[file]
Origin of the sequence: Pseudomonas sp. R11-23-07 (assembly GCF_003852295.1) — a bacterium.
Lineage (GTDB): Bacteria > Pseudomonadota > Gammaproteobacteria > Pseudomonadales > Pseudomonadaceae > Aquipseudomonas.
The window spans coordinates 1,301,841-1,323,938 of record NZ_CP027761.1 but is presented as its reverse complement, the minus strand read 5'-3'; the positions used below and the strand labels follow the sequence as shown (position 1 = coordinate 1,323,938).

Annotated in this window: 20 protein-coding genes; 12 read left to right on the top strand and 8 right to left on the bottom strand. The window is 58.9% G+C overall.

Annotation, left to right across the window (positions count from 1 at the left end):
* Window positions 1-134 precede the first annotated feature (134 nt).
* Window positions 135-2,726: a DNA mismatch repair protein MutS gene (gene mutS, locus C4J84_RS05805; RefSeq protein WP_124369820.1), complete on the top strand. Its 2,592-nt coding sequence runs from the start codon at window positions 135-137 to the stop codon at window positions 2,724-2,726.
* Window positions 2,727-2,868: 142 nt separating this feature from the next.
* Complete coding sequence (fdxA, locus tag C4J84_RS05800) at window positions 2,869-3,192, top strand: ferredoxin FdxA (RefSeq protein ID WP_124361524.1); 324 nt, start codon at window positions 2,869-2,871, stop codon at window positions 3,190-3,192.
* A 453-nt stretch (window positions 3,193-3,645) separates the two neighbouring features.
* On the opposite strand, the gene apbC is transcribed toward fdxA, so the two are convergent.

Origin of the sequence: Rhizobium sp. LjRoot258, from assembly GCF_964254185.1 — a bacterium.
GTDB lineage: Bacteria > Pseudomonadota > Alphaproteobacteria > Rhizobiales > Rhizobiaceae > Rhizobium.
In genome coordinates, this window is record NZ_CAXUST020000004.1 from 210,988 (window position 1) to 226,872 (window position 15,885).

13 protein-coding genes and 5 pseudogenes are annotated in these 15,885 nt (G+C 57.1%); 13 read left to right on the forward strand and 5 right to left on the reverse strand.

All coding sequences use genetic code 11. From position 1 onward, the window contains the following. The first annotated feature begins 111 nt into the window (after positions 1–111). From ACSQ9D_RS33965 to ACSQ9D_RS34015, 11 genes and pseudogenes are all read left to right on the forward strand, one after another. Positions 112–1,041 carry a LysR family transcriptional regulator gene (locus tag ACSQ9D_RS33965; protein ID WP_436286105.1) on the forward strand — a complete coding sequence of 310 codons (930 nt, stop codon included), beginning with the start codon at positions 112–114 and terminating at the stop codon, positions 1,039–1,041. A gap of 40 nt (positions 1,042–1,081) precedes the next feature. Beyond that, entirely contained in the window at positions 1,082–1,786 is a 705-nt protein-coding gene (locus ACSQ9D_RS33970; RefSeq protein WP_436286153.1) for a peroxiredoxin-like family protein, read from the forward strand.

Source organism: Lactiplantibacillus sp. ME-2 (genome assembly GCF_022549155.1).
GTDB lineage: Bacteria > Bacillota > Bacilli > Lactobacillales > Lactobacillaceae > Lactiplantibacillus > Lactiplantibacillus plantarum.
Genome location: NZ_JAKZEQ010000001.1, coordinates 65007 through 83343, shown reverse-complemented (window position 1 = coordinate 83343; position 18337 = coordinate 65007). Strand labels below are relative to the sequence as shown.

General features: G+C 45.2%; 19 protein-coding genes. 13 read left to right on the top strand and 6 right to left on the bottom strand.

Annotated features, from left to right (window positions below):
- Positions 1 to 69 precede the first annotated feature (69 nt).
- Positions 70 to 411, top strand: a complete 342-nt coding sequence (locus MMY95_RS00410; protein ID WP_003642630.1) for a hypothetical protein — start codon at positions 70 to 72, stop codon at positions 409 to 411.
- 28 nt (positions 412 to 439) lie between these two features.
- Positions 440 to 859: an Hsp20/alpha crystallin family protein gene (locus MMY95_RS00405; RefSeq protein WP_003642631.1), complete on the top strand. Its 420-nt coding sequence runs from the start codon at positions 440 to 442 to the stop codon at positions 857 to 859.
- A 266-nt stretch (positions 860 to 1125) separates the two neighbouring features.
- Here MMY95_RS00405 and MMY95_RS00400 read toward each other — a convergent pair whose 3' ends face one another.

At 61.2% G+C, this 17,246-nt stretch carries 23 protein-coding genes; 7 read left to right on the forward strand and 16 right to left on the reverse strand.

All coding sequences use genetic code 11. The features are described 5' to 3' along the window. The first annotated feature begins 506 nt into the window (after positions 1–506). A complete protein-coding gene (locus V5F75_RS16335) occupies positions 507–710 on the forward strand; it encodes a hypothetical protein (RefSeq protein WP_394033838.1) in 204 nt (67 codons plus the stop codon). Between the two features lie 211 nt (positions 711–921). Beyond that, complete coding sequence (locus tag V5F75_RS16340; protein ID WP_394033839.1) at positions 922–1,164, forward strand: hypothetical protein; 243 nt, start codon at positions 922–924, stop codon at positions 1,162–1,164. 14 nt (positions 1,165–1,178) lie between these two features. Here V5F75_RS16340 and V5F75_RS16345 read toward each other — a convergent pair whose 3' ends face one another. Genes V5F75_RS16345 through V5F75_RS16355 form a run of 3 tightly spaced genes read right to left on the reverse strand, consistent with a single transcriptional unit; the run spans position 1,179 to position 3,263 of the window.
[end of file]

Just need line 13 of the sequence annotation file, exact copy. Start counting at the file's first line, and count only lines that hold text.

GTDB lineage: Bacteria > Pseudomonadota > Alphaproteobacteria > Rhizobiales > Rhizobiaceae > Rhizobium.